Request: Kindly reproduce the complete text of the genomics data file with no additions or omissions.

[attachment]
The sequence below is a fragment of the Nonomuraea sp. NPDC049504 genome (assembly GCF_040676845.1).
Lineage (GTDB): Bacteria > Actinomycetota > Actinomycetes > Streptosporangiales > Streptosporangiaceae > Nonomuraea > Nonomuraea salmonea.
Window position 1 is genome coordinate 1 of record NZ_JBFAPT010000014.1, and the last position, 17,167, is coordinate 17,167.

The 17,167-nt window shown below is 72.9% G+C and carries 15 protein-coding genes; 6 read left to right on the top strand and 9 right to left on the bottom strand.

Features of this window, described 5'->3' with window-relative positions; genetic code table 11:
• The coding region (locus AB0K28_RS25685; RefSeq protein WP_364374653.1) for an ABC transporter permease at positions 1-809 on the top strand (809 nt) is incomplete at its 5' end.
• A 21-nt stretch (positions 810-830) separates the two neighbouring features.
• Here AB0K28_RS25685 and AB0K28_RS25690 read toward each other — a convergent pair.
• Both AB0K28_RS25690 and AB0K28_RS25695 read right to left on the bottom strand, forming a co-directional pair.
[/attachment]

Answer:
The sequence below is a fragment of the Nonomuraea sp. NPDC049504 genome (assembly GCF_040676845.1).
Lineage (GTDB): Bacteria > Actinomycetota > Actinomycetes > Streptosporangiales > Streptosporangiaceae > Nonomuraea > Nonomuraea salmonea.
Window position 1 is genome coordinate 1 of record NZ_JBFAPT010000014.1, and the last position, 17,167, is coordinate 17,167.

The 17,167-nt window shown below is 72.9% G+C and carries 15 protein-coding genes; 6 read left to right on the top strand and 9 right to left on the bottom strand.

Features of this window, described 5'->3' with window-relative positions; genetic code table 11:
• The coding region (locus AB0K28_RS25685; RefSeq protein WP_364374653.1) for an ABC transporter permease at positions 1-809 on the top strand (809 nt) is incomplete at its 5' end.
• A 21-nt stretch (positions 810-830) separates the two neighbouring features.
• Here AB0K28_RS25685 and AB0K28_RS25690 read toward each other — a convergent pair.
• Both AB0K28_RS25690 and AB0K28_RS25695 read right to left on the bottom strand, forming a co-directional pair.